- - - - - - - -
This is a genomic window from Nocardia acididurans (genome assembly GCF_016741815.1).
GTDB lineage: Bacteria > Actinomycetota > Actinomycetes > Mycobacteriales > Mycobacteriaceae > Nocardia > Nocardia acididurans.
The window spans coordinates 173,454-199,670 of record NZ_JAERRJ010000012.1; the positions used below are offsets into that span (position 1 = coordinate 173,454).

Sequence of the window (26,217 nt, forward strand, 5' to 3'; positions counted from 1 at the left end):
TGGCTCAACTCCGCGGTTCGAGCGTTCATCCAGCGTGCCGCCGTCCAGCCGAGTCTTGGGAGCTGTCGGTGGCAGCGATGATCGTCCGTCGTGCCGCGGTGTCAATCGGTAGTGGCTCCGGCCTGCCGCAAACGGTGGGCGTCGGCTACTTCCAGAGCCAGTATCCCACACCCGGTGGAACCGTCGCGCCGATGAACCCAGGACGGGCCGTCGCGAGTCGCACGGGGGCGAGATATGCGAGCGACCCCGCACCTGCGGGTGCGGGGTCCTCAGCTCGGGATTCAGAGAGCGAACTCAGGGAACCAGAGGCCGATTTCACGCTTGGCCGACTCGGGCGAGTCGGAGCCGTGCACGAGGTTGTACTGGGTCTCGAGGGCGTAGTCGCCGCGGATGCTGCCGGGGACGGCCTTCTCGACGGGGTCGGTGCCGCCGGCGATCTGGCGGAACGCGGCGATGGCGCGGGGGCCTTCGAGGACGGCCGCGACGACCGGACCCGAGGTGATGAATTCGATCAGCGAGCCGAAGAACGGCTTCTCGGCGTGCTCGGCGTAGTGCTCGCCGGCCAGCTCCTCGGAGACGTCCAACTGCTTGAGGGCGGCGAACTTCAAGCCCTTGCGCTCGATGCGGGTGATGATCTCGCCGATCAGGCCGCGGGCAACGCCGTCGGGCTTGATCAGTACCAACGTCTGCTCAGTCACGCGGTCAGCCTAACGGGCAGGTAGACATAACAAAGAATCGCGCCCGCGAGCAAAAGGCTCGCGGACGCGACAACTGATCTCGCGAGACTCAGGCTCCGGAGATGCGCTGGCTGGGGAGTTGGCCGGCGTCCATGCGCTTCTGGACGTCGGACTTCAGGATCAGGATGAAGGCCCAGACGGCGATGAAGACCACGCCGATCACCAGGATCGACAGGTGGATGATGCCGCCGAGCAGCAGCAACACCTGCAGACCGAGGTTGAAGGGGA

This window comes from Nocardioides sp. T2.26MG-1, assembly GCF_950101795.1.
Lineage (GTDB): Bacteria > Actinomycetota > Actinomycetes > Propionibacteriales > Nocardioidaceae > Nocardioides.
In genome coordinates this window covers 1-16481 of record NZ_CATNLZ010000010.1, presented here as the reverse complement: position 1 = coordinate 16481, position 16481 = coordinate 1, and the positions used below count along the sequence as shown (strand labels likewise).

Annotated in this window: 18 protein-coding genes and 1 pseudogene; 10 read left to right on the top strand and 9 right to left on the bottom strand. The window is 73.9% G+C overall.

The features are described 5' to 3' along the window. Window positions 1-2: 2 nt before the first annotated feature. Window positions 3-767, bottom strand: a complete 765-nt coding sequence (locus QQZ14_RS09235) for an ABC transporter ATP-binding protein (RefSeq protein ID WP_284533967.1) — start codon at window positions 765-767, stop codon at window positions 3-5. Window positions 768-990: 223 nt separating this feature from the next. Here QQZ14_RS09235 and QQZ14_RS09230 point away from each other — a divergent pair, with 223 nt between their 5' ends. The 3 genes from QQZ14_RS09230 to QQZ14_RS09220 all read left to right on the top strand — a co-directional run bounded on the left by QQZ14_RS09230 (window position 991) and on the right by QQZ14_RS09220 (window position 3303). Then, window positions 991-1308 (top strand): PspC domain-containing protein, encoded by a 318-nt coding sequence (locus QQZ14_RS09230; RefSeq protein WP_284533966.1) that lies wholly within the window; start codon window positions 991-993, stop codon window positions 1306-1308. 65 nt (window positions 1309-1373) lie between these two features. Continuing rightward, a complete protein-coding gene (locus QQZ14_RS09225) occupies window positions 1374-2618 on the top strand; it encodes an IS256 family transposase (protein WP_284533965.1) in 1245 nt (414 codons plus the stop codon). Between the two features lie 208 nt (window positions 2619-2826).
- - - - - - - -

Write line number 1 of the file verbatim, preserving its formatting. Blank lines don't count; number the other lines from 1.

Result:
This is a genomic window from Nocardia acididurans (genome assembly GCF_016741815.1).